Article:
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3 Tangents Intersect a Circle

  1. Jul 18, 2015 #1
    1. The problem statement, all variables and given/known data
    3 tangents intersect a circle of unknown proportions, forming an equilateral triangle.

    a) Represent this on a Cartesian Plane, with the center of the circle situated at the origin
    b) Prove that the intersections with the circle are the midpoints of the tangents (assume the tangents terminate once they form the triangle).
    c) Calculate the percentage area of the triangle which is not part of the circle

    2. Relevant equations
    No equations were given. I was, however, told I needed to know basic area formulae and have an understanding of the unit circle.

    3. The attempt at a solution
    I can do part a) easily enough, but I can't figure out how to do either of the next two questions. My guess is that I need to find a way to represent the length of the tangent's point of interception with the circle to the end of the tangent, then prove that the full length of the tangent is double that. How I would go about doing that - assuming it is even the correct way to be think about this - is beyond me. Similarly with the last part, I need to find a way to represent the area of the circle in terms of the area of the triangle, but how I would do this with no numbers given at all is unbeknownst to me.
     
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  3. Jul 18, 2015 #2

    HallsofIvy

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    What do you mean by "three tangents that intersect the circle"? The lines that are tangent to that circle? So "intersect" just refers to the point of tangency?

    Setting up a coordinate system with the center of the circle at the origin, the circle has equation [itex]x^2+ y^2= R^2[/itex] for some constant R. We can further choose the coordinate system so that the intersection of one pair of the tangent lines is on the positive y-axis. In this case, one of the tangent lines is given by y= -R.
     
  4. Jul 18, 2015 #3

    SteamKing

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    You are given an important clue: the three tangents are situated such that an equilateral triangle is formed. What are the angles of an equilateral triangle? Also, use the fact that a radius drawn from the center of the circle to the point of tangency is perpendicular to the tangent at that point.
     
  5. Jul 18, 2015 #4
    Okay, I'm still a bit confused on how I would go about doing the second part, but I did manage to get an answer of 39.54% for the third part. Can anyone validate if this is correct or not?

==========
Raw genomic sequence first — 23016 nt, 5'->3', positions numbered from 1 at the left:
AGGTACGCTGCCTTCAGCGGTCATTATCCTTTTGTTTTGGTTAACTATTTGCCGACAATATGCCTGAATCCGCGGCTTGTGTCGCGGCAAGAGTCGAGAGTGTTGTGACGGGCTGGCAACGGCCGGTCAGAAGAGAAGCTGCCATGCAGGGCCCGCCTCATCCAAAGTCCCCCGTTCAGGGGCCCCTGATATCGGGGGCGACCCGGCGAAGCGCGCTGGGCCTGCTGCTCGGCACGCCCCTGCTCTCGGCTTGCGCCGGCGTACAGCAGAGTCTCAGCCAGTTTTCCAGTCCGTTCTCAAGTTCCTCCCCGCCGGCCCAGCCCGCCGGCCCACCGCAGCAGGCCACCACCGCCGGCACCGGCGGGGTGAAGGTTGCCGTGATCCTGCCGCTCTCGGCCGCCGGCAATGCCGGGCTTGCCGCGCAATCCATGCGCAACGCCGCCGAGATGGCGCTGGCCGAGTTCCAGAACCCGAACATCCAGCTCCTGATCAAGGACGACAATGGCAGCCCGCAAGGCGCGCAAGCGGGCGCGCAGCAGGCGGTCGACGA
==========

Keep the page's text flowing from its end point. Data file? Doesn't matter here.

6. Jul 18, 2015 #5
    I, too, got 39.54% for the remaining area of the triangle which is not part of the circle. Now, what exactly are you having trouble with on the second part?

    cooltext127690356950984_zpsb93t7a0h.png
     
  7. Jul 18, 2015 #6

    SteamKing

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    You should know the end points which form the vertices of the triangle and the points of tangency for the sides of the triangle where they touch the circle.

    How do you determine that a point is the midpoint of a line segment?
     
  8. Jul 19, 2015 #7
    The part I'm a bit stuck on is knowing exactly how much I need to prove. Like, with a lot of angles I sort of just made a logical guess at what they were, and it ended up working out. But if I were asked why I made an angle what I did, then I wouldn't really have the proof to explain it. I sort of just assumed the angles would have to be derived from exact values (nothing like 23.34 degrees or something).


    Yeah, I get that the midpoint will be half the length of the line segment. To prove that though, you need to express the length of the lines in terms of the radius of the circle. In turn, to do that, you need to be able to prove what certain angles are, and that's the bit I'm stuck on.
     
  9. Jul 19, 2015 #8

    SteamKing

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    It's not clear what these mysterious angles are that you had to assume their measure.

    It's an equilateral triangle you are told to construct. There are exactly 180 degrees in each and every plane triangle, no more, no less. All the angles in an equilateral triangle are equal. There is a right angle between a radius drawn from the center of a circle to a line tangent to the circle. These are simple geometric facts.

    You should not have had to guess anything, but since you don't show your work, we don't know what trouble you are having.

    If you look at the equilateral triangle circumscribed about the circle, symmetry should also be used to make things easier.
     
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